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Putin’s Game in Ukraine

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Although Vladimir Putin will experience some early gains regarding Russia’s involvement in Ukraine, he will ultimately lose in the end, said a renowned university professor.

Valerie Bunce, the Aaron Binenkorb professor of International Studies and Government at Cornell University, said that the recent actions of Russia’s president may have helped garner support for him at home, but have come at the cost of risking “the wrath of the West,” alienating Russia’s closest allies, and ultimately losing influence over Ukraine altogether.

“He has taken a big risk,” she said. “And he will pay for it.”

Bunce provided her analysis on Thursday of the currently developing situation in Eastern Europe during her discussion titled, “Putin’s Game in Ukraine.” More than 80 people attended the event hosted by the Josef Korbel School of International Studies in the Sié Chéou-Kang Center for International Security and Diplomacy.

Bunce said the crisis, which has embroiled the Ukrainian government against separatists in the country’s eastern region in a conflict lasting for several months now, is best understood in an international context rather than a domestic one because of Russia’s prevalent aggression against Ukraine in the matter.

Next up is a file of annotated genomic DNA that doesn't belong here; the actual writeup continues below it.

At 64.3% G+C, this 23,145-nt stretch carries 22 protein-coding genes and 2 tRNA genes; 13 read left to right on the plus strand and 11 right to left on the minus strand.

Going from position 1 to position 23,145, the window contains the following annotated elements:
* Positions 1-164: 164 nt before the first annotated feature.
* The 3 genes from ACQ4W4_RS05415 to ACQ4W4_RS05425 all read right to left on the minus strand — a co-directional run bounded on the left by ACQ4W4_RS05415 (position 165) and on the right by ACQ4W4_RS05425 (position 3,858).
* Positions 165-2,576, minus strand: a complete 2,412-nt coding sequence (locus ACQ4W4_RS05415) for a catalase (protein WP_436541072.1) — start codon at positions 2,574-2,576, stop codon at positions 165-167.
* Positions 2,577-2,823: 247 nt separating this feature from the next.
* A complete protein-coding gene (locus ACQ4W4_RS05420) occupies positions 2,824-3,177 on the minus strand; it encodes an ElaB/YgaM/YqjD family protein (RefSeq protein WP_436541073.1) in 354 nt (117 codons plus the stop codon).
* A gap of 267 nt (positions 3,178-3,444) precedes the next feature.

“The fact is, this is an invasion,” she said. “It’s a violation of an understanding of what provides stability in the international order.”

By using tactics similar to those Russia has employed in the past to create instability in other nations, such as Georgia several years earlier, Putin has managed to annex Ukraine’s Crimean Peninsula thanks to the unrest galvanized there by Russia, Bunce said. At the same time, Putin has capitalized on this opportunity to appeal to Russian nationalism, thereby, she said, increasing his popularity in Russia in spite of the country’s low economic growth.

“The saber-rattling makes Russians feel that Russia is important again.”

However, Bunce said that at the expense of attempting to shape his legacy, Putin has made Russia an international “pariah,” which has not only incurred damaging economic sanctions from the West, but has likely lost the trust of its neighboring countries and allies.

Most ironic of all, she said, is that the very country Russia is attempting to regain its sway over, Ukraine, will likely not embrace it again. In spite of the two nations sharing a cultural and historical connection, Bunce said, “Ukraine is really lost to Russia.”

Nicole Brajevich, a 1st year graduate student in International Administration at the Josef Korbel School, said the lecture helped her learn more about Russia and Ukraine’s entanglement in the conflict. “It put it into the bigger picture,” she said.

Andrei Wood, a 1st year graduate student in International Security at the Korbel School, said it was interesting to see the different international perspectives regarding the issue in Ukraine, as well as Putin’s thinking behind his actions.

“He wants Russia to be able to stand up like it did in the 40s,” Wood said. “He wants it to stand tall.

“Well, what they’re standing on is the big question.”